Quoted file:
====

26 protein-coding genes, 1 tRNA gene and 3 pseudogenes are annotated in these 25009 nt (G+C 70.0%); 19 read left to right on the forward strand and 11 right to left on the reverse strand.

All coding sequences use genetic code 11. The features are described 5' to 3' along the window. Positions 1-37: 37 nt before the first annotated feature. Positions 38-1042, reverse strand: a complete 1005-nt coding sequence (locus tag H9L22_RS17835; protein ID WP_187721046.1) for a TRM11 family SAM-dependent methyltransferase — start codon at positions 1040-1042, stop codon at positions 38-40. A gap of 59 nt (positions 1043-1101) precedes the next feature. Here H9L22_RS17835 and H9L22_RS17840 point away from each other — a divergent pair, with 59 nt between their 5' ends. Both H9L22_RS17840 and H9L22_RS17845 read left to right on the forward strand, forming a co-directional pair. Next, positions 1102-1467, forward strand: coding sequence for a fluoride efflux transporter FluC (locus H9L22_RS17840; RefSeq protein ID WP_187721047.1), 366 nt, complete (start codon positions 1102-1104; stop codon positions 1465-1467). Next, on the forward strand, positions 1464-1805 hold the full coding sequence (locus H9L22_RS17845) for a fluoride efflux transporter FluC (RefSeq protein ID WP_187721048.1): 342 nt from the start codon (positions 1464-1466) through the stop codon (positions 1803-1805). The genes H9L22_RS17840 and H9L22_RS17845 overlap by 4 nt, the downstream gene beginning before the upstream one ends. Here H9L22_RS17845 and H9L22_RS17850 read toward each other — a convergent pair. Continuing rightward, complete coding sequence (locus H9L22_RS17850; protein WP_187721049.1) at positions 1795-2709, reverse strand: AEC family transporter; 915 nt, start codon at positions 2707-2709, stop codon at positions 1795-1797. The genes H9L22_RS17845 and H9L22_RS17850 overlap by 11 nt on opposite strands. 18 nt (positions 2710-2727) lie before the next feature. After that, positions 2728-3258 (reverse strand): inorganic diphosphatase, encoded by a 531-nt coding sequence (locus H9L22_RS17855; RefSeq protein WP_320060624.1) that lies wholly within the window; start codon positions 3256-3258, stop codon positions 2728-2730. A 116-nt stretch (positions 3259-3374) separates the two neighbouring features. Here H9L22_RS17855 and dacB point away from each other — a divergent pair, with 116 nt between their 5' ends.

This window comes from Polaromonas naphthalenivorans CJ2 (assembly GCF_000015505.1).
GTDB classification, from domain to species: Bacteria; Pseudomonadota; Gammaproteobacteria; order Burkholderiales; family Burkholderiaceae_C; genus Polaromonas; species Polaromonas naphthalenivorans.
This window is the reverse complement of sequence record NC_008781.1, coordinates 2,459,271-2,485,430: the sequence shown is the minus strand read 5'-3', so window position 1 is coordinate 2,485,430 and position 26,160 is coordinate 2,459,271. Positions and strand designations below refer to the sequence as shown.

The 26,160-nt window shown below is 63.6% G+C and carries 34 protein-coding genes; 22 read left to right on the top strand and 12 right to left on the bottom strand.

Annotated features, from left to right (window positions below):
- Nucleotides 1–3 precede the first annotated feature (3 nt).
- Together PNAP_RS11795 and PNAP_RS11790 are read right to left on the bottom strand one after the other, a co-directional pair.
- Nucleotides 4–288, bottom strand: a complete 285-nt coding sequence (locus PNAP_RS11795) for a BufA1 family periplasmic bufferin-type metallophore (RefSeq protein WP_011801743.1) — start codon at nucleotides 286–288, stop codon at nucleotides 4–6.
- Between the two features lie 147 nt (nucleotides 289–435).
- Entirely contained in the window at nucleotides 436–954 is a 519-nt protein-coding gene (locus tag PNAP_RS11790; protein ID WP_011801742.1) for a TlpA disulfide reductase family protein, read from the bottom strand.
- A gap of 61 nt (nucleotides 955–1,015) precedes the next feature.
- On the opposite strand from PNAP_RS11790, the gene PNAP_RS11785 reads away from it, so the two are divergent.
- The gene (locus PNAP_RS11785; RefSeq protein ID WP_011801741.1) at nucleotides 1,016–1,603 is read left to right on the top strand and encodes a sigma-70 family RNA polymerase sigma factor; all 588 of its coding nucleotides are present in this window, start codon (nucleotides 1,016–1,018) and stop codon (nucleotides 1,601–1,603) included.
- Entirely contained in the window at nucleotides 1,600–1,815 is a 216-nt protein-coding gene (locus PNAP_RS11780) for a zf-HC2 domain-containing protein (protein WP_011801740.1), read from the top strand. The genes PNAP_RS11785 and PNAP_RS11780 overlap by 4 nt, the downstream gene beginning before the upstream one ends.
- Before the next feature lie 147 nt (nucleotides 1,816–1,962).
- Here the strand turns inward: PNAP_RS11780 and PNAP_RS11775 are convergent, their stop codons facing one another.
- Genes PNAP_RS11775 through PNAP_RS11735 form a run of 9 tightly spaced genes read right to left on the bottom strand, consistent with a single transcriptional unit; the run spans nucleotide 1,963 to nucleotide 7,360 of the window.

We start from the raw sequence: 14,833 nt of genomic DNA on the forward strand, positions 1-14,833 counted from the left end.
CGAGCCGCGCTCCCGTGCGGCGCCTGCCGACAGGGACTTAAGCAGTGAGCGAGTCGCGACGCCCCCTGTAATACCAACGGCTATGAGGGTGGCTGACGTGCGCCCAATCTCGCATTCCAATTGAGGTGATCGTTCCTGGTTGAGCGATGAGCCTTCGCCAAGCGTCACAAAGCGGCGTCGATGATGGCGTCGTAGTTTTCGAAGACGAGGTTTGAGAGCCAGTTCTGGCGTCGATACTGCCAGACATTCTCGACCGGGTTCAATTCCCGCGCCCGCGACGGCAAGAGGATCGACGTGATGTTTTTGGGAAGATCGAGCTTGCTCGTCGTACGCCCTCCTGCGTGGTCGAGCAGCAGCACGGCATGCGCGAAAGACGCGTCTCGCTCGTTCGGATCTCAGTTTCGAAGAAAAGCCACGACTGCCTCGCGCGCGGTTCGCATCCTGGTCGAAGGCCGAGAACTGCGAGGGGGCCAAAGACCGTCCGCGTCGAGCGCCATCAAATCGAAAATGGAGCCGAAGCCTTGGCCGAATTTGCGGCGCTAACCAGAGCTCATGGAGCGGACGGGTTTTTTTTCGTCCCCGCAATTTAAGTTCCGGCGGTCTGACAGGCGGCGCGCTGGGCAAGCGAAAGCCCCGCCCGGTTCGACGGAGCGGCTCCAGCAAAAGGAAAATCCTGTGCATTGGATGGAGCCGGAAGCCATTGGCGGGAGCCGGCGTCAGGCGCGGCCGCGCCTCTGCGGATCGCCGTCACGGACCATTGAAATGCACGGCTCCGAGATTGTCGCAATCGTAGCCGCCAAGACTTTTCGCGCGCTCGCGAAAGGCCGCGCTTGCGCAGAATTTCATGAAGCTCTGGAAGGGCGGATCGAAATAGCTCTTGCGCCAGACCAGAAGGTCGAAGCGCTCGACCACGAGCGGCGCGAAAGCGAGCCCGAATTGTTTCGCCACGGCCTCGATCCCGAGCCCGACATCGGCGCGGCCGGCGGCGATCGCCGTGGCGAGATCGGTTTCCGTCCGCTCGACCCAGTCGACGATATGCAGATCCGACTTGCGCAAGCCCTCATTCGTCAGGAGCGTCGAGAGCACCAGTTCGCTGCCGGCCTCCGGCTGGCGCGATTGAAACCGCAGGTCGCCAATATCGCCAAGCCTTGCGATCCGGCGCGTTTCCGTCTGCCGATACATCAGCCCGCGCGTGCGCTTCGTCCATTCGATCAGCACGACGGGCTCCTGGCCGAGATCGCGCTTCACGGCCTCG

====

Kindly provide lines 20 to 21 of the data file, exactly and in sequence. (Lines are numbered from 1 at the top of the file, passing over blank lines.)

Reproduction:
We start from the raw sequence: 14,833 nt of genomic DNA on the forward strand, positions 1-14,833 counted from the left end.
CGAGCCGCGCTCCCGTGCGGCGCCTGCCGACAGGGACTTAAGCAGTGAGCGAGTCGCGACGCCCCCTGTAATACCAACGGCTATGAGGGTGGCTGACGTGCGCCCAATCTCGCATTCCAATTGAGGTGATCGTTCCTGGTTGAGCGATGAGCCTTCGCCAAGCGTCACAAAGCGGCGTCGATGATGGCGTCGTAGTTTTCGAAGACGAGGTTTGAGAGCCAGTTCTGGCGTCGATACTGCCAGACATTCTCGACCGGGTTCAATTCCCGCGCCCGCGACGGCAAGAGGATCGACGTGATGTTTTTGGGAAGATCGAGCTTGCTCGTCGTACGCCCTCCTGCGTGGTCGAGCAGCAGCACGGCATGCGCGAAAGACGCGTCTCGCTCGTTCGGATCTCAGTTTCGAAGAAAAGCCACGACTGCCTCGCGCGCGGTTCGCATCCTGGTCGAAGGCCGAGAACTGCGAGGGGGCCAAAGACCGTCCGCGTCGAGCGCCATCAAATCGAAAATGGAGCCGAAGCCTTGGCCGAATTTGCGGCGCTAACCAGAGCTCATGGAGCGGACGGGTTTTTTTTCGTCCCCGCAATTTAAGTTCCGGCGGTCTGACAGGCGGCGCGCTGGGCAAGCGAAAGCCCCGCCCGGTTCGACGGAGCGGCTCCAGCAAAAGGAAAATCCTGTGCATTGGATGGAGCCGGAAGCCATTGGCGGGAGCCGGCGTCAGGCGCGGCCGCGCCTCTGCGGATCGCCGTCACGGACCATTGAAATGCACGGCTCCGAGATTGTCGCAATCGTAGCCGCCAAGACTTTTCGCGCGCTCGCGAAAGGCCGCGCTTGCGCAGAATTTCATGAAGCTCTGGAAGGGCGGATCGAAATAGCTCTTGCGCCAGACCAGAAGGTCGAAGCGCTCGACCACGAGCGGCGCGAAAGCGAGCCCGAATTGTTTCGCCACGGCCTCGATCCCGAGCCCGACATCGGCGCGGCCGGCGGCGATCGCCGTGGCGAGATCGGTTTCCGTCCGCTCGACCCAGTCGACGATATGCAGATCCGACTTGCGCAAGCCCTCATTCGTCAGGAGCGTCGAGAGCACCAGTTCGCTGCCGGCCTCCGGCTGGCGCGATTGAAACCGCAGGTCGCCAATATCGCCAAGCCTTGCGATCCGGCGCGTTTCCGTCTGCCGATACATCAGCCCGCGCGTGCGCTTCGTCCATTCGATCAGCACGACGGGCTCCTGGCCGAGATCGCGCTTCACGGCCTCG